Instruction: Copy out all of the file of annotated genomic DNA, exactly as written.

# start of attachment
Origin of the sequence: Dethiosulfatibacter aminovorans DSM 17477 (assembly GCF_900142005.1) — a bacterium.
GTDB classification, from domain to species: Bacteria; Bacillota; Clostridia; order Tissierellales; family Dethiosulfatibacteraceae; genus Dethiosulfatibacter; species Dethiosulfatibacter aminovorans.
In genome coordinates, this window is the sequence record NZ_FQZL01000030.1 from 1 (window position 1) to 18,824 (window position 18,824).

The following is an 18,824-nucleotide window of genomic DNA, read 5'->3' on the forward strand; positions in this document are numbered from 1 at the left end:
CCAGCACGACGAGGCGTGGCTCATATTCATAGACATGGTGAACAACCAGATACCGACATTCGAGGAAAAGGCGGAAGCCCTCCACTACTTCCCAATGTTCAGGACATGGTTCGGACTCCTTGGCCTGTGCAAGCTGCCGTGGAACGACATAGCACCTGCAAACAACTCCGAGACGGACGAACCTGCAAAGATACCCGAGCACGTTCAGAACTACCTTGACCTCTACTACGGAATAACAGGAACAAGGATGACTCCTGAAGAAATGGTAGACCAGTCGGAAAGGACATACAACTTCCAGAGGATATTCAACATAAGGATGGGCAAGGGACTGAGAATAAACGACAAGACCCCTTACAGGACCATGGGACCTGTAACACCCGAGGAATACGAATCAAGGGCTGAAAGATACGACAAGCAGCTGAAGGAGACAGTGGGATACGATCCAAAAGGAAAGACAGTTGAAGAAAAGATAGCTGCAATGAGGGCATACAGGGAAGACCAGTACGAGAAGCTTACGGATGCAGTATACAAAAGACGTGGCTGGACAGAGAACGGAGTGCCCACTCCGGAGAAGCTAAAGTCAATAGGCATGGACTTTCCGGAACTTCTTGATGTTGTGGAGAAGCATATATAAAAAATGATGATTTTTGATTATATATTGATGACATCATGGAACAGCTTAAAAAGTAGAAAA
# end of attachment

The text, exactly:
Origin of the sequence: Dethiosulfatibacter aminovorans DSM 17477 (assembly GCF_900142005.1) — a bacterium.
GTDB classification, from domain to species: Bacteria; Bacillota; Clostridia; order Tissierellales; family Dethiosulfatibacteraceae; genus Dethiosulfatibacter; species Dethiosulfatibacter aminovorans.
In genome coordinates, this window is the sequence record NZ_FQZL01000030.1 from 1 (window position 1) to 18,824 (window position 18,824).

The following is an 18,824-nucleotide window of genomic DNA, read 5'->3' on the forward strand; positions in this document are numbered from 1 at the left end:
CCAGCACGACGAGGCGTGGCTCATATTCATAGACATGGTGAACAACCAGATACCGACATTCGAGGAAAAGGCGGAAGCCCTCCACTACTTCCCAATGTTCAGGACATGGTTCGGACTCCTTGGCCTGTGCAAGCTGCCGTGGAACGACATAGCACCTGCAAACAACTCCGAGACGGACGAACCTGCAAAGATACCCGAGCACGTTCAGAACTACCTTGACCTCTACTACGGAATAACAGGAACAAGGATGACTCCTGAAGAAATGGTAGACCAGTCGGAAAGGACATACAACTTCCAGAGGATATTCAACATAAGGATGGGCAAGGGACTGAGAATAAACGACAAGACCCCTTACAGGACCATGGGACCTGTAACACCCGAGGAATACGAATCAAGGGCTGAAAGATACGACAAGCAGCTGAAGGAGACAGTGGGATACGATCCAAAAGGAAAGACAGTTGAAGAAAAGATAGCTGCAATGAGGGCATACAGGGAAGACCAGTACGAGAAGCTTACGGATGCAGTATACAAAAGACGTGGCTGGACAGAGAACGGAGTGCCCACTCCGGAGAAGCTAAAGTCAATAGGCATGGACTTTCCGGAACTTCTTGATGTTGTGGAGAAGCATATATAAAAAATGATGATTTTTGATTATATATTGATGACATCATGGAACAGCTTAAAAAGTAGAAAA